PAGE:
From some 4 million eggs (brood year 2010) laid within granitic gravels of soon-to-freeze-over Redfish Lake, 200,000 inch-long sockeye are flushed to the sea by the spring freshet of 2012. Foraging on tasty North Pacific krill, the “bluebacks,” so called by Alaskan fishermen, grow to 4 or 5 pounds.
Following two or three years at sea, some 4,000 survivors find their way back to the Columbia River mouth, to begin their uncertain journey back to Idaho. Nearly 3,000 succeed the 750-foot climb through 450 miles of manmade reservoirs—the taste of pesticides, pharmaceuticals, PCB, PBDE or DDT may each greet them along their way.
The Idaho Statesman headline “Sockeye run tops modern record” tells us of some 1,400 adults reaching their 6,550-foot elevation natal waters beneath Idaho’s Mount Heyburn and Grand Mogul. Not eating on the return home, their bodies now transformed for their final act, they spawn a new generation before leaving their carcass of marine-derived nutrients along the Redfish Lake shore. Collectively, they leave some million and a half eggs ahead of the coming winter freeze.
One and a half million eggs from 4 million a generation before—therein lay the problem. This is not sustainable. Idaho’s sockeye run escaped near-certain extinction with man’s support, yet its population continues in decline. Hatchery production can mask the underlying problem but it will not solve it.
North of American Falls reservoir, Springfield Hatchery provides life support for Idaho’s sockeye. By 2020, production there will quadruple or quintuple the current numbers of hatchery fish. Every May, some 1 million inch-long juveniles will be dumped into the overflowing outlet of Redfish Lake. This “swamping” will fill the bellies of ducks, eagles, hatchery steelhead and bull trout, and otherwise help to conceal the more savvy natural-origin migrants.
According to plan, more “record number” returns will follow, more spawned-out carcasses will decay along the shore, more carbon, nitrogen and phosphorous will feed the lake’s waters and surrounding forest. The hope is that this added nutrient will sufficiently boost the lake’s out-migrant population numbers. But current science suggests otherwise, and a good hard look at Lower Snake reservoir removal is worth considering.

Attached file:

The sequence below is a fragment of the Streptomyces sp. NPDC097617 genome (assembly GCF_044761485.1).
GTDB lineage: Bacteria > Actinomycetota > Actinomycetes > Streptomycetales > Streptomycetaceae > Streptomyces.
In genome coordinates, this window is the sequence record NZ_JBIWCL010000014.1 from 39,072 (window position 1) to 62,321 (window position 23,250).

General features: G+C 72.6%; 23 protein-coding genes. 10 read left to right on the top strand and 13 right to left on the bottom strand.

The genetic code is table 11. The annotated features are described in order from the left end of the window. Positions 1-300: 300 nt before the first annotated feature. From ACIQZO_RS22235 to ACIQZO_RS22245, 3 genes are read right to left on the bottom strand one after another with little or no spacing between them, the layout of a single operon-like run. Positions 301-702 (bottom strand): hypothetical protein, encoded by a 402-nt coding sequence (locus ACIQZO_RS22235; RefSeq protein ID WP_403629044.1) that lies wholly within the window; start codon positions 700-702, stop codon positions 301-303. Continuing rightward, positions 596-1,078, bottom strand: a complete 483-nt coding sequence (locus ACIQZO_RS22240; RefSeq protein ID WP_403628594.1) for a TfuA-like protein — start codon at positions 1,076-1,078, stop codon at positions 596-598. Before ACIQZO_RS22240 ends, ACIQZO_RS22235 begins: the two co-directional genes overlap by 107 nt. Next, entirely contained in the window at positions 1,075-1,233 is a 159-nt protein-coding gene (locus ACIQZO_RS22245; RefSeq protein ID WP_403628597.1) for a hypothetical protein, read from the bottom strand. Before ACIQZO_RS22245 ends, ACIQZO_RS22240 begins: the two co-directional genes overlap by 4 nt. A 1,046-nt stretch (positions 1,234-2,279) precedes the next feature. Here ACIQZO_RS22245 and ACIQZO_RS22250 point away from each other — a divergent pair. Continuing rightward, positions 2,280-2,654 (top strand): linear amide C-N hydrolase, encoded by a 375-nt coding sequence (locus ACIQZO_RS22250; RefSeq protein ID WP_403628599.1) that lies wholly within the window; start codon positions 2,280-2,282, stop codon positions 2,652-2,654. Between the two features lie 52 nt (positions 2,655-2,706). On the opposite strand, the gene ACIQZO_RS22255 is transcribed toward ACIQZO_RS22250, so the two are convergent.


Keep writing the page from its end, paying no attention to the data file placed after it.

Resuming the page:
The proposed Sockeye Recovery Plan seeks to budget $100 million dollars over the next 25 years for research, monitoring, habitat and hatchery effort. If numeric goals were exceeded, returning 4,000 adults per year would equate to $1,000 per fish, money that may well be spent elsewhere and to greater effect.
If we are to delist our sockeye, obviating any need of Endangered Species Act protections, a thousand fish must be replaced by more than one thousand. Population decline must be halted for delisting to take place.
With both ecologic and economic arguments, the majority opinion of the Western Division of American Fisheries Society states that four federally-owned dams need to go: Lower Granite, Little Goose, Lower Monumental and Ice Harbor dams and reservoirs. All of the benefits of these four dams, each adding just 1 percent to the Northwest electric supply, can continue to be provided without the dams actually being in place. Wind energy, irrigation pumps and rehabilitated rail lines are not rocket science.
Conservation programs are currently replacing the equivalent of one Lower Snake dam each year. These so-called “negawatts” provide the cheapest energy available and electric bills will continue downward even with four fewer government-owned dams. We simply do not need them.
Delisting Idaho’s sockeye is an obtainable goal. Now is a good time for some serious discussion.
Ketchum resident Scott Levy is the host of the site www.bluefish.org, which promotes dialogue about the plight of Idaho’s wild salmon and steelhead.